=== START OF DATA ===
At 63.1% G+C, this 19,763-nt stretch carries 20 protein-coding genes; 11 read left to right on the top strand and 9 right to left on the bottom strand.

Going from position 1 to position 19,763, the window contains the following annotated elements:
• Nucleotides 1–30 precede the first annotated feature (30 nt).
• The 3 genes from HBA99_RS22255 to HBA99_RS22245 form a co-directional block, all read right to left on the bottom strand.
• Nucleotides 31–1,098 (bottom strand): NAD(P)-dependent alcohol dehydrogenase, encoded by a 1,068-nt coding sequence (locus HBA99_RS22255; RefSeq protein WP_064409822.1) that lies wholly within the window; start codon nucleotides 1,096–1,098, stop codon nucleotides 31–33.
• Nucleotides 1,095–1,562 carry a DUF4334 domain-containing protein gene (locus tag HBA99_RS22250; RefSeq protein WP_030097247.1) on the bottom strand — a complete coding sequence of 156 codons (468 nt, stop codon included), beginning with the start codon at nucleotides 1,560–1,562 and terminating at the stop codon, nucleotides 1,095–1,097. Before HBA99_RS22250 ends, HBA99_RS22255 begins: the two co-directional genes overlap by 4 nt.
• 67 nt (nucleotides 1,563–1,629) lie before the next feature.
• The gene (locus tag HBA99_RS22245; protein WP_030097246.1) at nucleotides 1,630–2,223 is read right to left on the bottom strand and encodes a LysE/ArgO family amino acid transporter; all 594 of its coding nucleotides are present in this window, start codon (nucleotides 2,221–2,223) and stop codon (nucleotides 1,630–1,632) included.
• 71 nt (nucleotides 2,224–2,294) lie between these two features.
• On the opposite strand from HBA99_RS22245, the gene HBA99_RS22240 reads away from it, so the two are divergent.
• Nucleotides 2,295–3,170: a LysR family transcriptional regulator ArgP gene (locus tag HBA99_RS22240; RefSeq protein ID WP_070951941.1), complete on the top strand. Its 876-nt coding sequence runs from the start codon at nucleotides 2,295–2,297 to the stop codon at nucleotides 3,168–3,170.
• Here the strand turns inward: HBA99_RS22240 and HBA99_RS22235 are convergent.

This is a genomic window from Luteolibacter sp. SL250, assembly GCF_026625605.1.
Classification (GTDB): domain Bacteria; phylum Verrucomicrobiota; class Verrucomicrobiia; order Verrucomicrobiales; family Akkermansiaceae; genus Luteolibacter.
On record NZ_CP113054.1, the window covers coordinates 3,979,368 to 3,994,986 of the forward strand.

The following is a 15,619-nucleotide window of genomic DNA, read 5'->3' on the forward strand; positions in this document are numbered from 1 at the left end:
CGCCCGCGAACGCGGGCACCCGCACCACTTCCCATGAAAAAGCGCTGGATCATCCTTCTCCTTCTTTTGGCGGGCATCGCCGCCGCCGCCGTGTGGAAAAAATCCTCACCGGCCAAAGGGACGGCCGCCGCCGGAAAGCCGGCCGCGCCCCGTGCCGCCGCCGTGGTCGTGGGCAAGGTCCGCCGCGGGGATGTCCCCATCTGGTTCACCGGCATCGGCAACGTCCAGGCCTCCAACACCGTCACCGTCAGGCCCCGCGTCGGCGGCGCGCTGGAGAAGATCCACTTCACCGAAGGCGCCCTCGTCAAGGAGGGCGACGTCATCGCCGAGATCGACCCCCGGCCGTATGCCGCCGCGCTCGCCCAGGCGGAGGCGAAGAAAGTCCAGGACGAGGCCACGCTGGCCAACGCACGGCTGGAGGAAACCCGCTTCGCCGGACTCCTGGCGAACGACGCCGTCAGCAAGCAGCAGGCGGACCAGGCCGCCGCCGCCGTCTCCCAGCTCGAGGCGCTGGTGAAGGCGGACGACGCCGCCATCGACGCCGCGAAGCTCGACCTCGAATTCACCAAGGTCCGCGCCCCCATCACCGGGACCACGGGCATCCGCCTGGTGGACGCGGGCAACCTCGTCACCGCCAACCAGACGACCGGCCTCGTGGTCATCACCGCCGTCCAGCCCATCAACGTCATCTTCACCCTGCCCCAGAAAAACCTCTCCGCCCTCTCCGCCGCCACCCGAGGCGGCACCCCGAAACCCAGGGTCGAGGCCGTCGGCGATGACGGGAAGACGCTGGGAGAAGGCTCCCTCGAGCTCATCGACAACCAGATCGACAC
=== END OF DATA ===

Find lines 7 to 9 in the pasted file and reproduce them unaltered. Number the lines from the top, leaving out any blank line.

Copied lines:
• 67 nt (nucleotides 1,563–1,629) lie before the next feature.
• The gene (locus tag HBA99_RS22245; protein WP_030097246.1) at nucleotides 1,630–2,223 is read right to left on the bottom strand and encodes a LysE/ArgO family amino acid transporter; all 594 of its coding nucleotides are present in this window, start codon (nucleotides 2,221–2,223) and stop codon (nucleotides 1,630–1,632) included.
• 71 nt (nucleotides 2,224–2,294) lie between these two features.